US President Donald Trump’s executive order temporarily barring citizens of Somalia, Sudan and five other Muslim-majority countries from entering the US has left the region in limbo, complicating counter-terrorism efforts while also putting in doubt the resettlement of refugees.
The order did not escape the attention of State Department officials who circulated a draft memo criticising President Trump’s executive order on immigration.
“The policy would be counterproductive especially on the gains we have made in the fight against terror. The arrangements that these countries set up to provide information on individual applicants is farfetched as in some cases, these countries may not have the ability or capacity, or be wholly incapable of providing such,” said the dissent memo, through which dissenting views are sent by US diplomats from across the world to the Secretary of State and other top department officials.
The biggest concern for regional countries, especially Kenya will be Somalia, where the US move is deemed counterproductive, as it seeks to help the Somali military fight Al Shabaab.
Kenya is already playing host to more than 350,000 refugees some of whom are awaiting relocation to the US, having met the strict vetting process that spans over eight years.
Data from the UN Population Division shows that at least 150,000 Somali nationals have been resettled in the US under the programme since 1991, with 11,000 of them in 2015, mostly drawn from the Dadaab Refugee camp in Kenya. Of this, only 272 permanent residency cards and 299 non-immigrant visas were awarded, US State Department data shows.
At the International Organisation of Migration (IOM) centre, hundreds of Somali nationals on transit to the US under the resettlement programme, are now stuck after Mr Trump signed the executive order on immigration that effectively bars citizens of seven Muslim-majority countries, from entering the US for the next 90 days, and a ban on the admission of all refugees for 120 days.
In a joint statement, IOM and the United Nations High Commissioner for Refugees agency (UNHCR) said that the resettlement places provided by every country were vital and they remained committed to working with the US Administration to ensure safe and secure resettlement and immigration programmes.
“We hope that the US will continue its strong leadership role and long tradition of protecting those who are fleeing conflict and persecution. We strongly believe that refugees should receive equal treatment for protection and assistance, and opportunities for resettlement, regardless of their religion, nationality or race,” the two agencies said.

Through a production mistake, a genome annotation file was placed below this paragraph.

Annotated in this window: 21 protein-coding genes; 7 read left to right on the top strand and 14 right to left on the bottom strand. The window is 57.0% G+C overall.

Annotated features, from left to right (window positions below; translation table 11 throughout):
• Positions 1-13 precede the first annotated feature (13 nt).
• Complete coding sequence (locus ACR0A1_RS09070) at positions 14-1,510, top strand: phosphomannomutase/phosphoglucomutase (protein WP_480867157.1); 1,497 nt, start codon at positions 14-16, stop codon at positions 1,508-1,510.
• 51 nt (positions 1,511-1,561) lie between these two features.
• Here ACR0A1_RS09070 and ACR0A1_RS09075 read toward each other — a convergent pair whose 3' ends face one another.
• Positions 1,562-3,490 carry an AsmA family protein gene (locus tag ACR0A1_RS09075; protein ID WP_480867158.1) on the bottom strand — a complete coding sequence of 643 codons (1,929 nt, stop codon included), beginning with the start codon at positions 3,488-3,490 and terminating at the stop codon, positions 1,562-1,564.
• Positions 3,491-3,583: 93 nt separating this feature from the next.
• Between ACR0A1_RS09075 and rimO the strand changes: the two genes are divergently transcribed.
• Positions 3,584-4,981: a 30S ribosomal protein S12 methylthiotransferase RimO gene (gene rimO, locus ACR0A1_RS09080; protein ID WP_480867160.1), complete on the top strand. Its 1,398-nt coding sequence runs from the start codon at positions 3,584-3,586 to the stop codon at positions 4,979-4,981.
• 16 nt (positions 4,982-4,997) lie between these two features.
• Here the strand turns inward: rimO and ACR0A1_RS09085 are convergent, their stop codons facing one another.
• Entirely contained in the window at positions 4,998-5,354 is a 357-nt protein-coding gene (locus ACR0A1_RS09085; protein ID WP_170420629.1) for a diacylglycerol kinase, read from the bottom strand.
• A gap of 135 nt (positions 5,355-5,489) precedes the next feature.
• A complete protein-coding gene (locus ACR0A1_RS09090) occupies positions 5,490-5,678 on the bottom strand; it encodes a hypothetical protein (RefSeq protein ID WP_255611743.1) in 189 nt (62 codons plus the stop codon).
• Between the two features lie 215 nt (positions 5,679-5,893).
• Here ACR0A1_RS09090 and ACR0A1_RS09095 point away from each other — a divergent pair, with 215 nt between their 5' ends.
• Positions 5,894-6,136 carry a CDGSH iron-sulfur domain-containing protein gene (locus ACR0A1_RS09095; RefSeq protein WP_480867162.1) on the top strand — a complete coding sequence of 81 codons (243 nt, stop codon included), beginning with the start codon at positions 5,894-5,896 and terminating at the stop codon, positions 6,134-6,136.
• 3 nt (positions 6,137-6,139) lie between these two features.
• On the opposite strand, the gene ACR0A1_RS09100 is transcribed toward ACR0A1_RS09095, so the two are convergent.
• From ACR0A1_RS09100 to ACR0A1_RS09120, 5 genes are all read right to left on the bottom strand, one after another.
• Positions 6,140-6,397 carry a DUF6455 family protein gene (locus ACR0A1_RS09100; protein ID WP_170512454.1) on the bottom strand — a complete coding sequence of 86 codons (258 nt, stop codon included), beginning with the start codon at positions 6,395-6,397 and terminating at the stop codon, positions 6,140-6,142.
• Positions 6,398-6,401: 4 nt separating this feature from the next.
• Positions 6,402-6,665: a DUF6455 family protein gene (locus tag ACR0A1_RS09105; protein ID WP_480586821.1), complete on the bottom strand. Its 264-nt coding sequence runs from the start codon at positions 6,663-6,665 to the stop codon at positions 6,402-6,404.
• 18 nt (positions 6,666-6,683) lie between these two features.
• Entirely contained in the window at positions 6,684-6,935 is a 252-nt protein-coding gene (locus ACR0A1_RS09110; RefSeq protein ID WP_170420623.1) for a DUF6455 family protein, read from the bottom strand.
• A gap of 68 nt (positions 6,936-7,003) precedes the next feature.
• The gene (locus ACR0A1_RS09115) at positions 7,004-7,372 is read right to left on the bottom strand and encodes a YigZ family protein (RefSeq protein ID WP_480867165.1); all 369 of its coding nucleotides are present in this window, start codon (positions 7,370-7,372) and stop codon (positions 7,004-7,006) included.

“These travel restriction will complicate US security co-operation in the region. They will be a big boon for al-Shabaab recruiting efforts,” Rashid Abdi, regional director for the International Crisis Group said.
His sentiments confirms the US diplomats’ fears that the ban will “increase an anti-American sentiment’ in the Muslim world, further complicating the goodwill the US has gained in fighting terrorism.
“Instead of building bridges in these countries, we are sending a message that we consider all nationals of these countries to be a security risk. Almost one-third of the combined population of these countries are children. There isn’t any question that their perception of the US will be coloured by this ban,” the diplomats protested.
Countries like Sudan, which was fresh from trade sanctions that were lifted barely a fortnight ago summoned the US top diplomat in Khartoum in protest to the move, terming it ill timed.
On January 13, Washington through former president Barack Obama lifted a Khartoum trade embargo, unfroze assets, and removed financial sanctions citing the latter’s progress to confront terrorism.
“The ban marred recent progress in relations between the two countries and it is a negative signal on the bilateral relations between the two countries,” Sudan Foreign Ministry Undersecretary, Abdel-Ghani al-Na’im told US diplomat Steven Koutsis.
A leaked cable from the US embassy in Khartoum showed the worry from Sudanese businessmen community over their ability to attract US business to Sudan in the wake of the lifting of US sanctions.
Outgoing African Union Commission chief Nkosazana Dlamini-Zuma told African leaders at the start of the AU summit in Addis Ababa that the continent was now entering into ‘very turbulent times’.
“The very country to which many of our people were taken as slaves during the Trans-Atlantic slave trade has now decided to ban refugees from some of our countries. What do we do about this?” Ms Zuma said.
UN Secretary General Antonio Guterres, speaking at the same summit said that the continent was known for its friendly welcome for refugees.
“African nations are among the world’s largest and most generous hosts of refugees. African borders remain open for those who need protection, when so many borders are being closed even in some of the most developed countries in the world,” Mr Guterres told African presidents at the gathering.
Currently, Ethiopia, Kenya and Uganda lead on the continent for their intake of refugees fleeing wars, data from Global Refugee Crisis shows. The top source countries for refugees includes Somalia, South Sudan, Eritrea, Democratic Republic of Congo and Central African Republic.
Some 26,000 refugees in Kenya have been affected by the ban, most of them Somali, said United Nations refugee agency (UNHCR) spokeswoman, Yvonne Ndege.